“I have two girls and twin boys. They are always fond of mimicking cartoon characters and one of the boys is always in his underpants. So one night, while we were watching cartoons, he strolled into the room in his underpants. Immediately, it struck me that why don’t I make an animation. I mean, looking at them, the way I have to chase them around the house to brush their teeth or take the bath, it just began to unfold. I told them about it and we all laughed it off but when my first girl who was 13 at the time and have a penchant for sketching made sketches of characters, I thought to myself that this thing could really work,” she narrates.
What Amidu didn’t realise then was that it was easier said than executed. It would take her almost three years to finally achieve this dream. Her first attempt failed. She didn’t give up. She dusted her hands and resumed work. Again, the production proved futile. Not a few advised her to throw in the towel but being a woman who doesn’t see failures as stumbling blocks but steps to greatness, she rolled up her sleeves one more time. They say the third time is a charm and it worked for Amidu.
At last, everything fell into place.
“If I didn’t have the kind of passion I had,” she notes, “I would have abandoned this project,” she confesses.
The result of her late nights, scouting talents, carrying out research on a film format that is still a niche in the country, and her resilience is a picture-perfect 3D animation that focuses on a young girl who finds herself amid strange characters that eventually changed the course of her destiny.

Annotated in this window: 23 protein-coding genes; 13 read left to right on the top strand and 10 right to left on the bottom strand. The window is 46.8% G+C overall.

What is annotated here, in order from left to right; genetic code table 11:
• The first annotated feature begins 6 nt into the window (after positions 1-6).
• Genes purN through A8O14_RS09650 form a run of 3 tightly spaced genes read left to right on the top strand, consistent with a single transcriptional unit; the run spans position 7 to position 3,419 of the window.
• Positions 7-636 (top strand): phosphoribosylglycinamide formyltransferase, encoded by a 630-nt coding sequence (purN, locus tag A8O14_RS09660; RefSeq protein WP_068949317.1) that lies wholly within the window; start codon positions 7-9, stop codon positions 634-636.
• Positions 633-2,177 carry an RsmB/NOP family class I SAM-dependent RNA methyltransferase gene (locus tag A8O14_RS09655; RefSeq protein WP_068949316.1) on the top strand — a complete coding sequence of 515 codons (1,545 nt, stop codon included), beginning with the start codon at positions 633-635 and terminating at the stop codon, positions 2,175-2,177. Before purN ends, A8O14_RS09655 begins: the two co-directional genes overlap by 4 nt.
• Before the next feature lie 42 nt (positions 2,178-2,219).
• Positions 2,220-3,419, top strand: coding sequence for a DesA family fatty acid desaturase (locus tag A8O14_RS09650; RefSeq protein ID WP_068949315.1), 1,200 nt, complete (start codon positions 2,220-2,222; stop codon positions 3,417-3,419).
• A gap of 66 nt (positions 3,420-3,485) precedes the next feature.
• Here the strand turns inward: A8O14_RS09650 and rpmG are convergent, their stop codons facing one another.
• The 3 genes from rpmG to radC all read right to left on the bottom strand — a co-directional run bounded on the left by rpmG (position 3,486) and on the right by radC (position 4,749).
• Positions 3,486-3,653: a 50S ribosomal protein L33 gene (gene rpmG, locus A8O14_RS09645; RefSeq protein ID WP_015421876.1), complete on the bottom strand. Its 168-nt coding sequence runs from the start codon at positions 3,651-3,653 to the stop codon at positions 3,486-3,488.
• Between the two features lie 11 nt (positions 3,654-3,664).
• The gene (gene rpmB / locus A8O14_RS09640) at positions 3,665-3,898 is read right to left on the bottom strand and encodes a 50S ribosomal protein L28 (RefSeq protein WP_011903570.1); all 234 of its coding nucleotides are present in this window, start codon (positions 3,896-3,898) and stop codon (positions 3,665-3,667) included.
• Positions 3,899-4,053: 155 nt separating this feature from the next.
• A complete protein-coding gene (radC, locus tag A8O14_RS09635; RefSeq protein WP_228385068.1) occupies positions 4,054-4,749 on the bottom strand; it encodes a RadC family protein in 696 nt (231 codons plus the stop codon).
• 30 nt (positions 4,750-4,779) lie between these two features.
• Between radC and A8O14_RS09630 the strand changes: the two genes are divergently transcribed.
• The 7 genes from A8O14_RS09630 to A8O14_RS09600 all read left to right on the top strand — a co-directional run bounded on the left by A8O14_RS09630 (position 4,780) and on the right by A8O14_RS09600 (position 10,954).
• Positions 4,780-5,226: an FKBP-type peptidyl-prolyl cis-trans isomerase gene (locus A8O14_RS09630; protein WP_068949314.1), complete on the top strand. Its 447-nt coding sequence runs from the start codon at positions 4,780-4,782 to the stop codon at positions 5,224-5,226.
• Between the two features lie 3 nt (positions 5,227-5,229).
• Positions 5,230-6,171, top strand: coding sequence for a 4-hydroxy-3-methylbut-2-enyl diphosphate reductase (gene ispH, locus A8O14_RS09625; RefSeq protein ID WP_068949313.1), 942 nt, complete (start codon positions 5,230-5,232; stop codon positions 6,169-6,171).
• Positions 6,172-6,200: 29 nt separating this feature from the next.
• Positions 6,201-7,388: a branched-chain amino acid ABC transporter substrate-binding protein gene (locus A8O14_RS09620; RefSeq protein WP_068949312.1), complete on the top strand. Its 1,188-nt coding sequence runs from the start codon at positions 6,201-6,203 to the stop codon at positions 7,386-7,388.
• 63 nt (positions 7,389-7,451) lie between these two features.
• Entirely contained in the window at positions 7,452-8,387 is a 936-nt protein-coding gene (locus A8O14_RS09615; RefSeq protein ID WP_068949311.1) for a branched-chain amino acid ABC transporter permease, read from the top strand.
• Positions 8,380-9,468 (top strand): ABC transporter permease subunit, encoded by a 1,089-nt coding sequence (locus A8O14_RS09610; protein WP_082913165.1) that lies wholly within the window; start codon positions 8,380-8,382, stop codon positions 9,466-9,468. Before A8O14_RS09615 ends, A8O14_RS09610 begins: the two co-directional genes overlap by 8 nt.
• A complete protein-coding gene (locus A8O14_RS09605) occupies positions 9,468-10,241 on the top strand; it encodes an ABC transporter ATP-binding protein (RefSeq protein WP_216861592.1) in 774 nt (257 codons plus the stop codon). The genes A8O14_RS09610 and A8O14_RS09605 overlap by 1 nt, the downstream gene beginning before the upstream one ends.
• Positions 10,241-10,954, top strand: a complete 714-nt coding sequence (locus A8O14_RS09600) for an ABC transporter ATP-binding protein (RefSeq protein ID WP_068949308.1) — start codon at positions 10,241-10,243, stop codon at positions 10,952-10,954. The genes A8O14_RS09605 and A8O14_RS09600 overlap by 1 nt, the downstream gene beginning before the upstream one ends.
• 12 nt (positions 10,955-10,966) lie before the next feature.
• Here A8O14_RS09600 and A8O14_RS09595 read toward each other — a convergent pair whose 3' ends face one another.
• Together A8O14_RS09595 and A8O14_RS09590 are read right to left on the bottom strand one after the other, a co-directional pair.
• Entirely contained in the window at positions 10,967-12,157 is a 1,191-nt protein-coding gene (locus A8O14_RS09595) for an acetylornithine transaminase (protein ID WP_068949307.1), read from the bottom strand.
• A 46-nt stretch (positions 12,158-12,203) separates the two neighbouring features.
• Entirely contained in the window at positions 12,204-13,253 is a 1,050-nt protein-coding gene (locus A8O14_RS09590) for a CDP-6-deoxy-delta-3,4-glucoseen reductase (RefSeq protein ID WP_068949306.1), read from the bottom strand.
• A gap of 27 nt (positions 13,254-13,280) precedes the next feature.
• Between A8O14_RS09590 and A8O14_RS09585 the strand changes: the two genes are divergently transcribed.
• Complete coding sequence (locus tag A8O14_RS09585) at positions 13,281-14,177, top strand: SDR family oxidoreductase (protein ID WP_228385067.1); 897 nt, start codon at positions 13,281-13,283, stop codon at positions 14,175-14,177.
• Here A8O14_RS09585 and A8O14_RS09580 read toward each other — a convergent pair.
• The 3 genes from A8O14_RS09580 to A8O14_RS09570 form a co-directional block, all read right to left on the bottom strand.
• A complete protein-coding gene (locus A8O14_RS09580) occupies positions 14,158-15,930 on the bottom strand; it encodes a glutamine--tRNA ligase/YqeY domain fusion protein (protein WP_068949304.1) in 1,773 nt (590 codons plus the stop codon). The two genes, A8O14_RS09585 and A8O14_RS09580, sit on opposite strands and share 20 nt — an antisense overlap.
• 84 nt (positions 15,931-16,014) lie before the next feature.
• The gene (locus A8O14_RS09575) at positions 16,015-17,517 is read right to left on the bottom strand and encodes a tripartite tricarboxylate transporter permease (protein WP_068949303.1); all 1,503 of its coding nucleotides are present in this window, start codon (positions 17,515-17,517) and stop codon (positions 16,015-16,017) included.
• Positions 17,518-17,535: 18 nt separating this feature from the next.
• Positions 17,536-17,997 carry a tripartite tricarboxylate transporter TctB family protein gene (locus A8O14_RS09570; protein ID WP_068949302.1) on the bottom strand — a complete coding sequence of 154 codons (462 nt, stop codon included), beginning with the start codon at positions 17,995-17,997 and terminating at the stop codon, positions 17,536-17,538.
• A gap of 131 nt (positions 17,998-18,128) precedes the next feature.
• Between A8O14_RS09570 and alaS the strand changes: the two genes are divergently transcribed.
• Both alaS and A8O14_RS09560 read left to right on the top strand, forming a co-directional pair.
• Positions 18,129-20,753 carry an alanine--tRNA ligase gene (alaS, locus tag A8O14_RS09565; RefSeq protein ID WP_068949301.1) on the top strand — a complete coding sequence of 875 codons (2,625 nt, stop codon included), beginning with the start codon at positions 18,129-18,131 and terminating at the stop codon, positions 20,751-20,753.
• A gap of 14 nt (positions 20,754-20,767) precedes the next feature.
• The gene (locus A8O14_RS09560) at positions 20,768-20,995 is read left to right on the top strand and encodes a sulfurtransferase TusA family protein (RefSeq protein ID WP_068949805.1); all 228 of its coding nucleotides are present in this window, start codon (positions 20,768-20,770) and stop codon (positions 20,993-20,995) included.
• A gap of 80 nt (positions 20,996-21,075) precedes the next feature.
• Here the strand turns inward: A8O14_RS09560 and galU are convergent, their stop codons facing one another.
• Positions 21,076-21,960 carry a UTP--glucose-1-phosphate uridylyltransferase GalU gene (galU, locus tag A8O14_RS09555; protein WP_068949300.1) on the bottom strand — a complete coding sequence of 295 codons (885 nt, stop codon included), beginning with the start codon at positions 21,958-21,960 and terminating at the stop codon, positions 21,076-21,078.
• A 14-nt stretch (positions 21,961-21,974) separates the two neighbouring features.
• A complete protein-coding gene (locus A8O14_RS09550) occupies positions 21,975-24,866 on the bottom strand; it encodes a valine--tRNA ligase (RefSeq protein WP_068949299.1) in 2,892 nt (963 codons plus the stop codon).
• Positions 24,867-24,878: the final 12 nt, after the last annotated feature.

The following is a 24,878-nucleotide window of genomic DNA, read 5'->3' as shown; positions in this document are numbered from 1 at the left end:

Amidu applied her geology knowledge by adding a historical fact in the creation. She takes viewers to Oloibiri, a community in Bayelsa State where crude oil was commercially discovered in 1956.
“The prominent story from Oloibiri has been that of violence. We are able to tell Oloibiri from another light. We are showing the good sides of Oloibiri and what possibly it could be. It’s a different narrative that no one has ever seen.”
Animation which is valued at $270 billion globally is still a budding industry in Nigeria. Quite distinct in form and production, it is confronted by myriads of challenges that range from funding to casting. In Amidu’s case, getting the right skillsets was a major problem.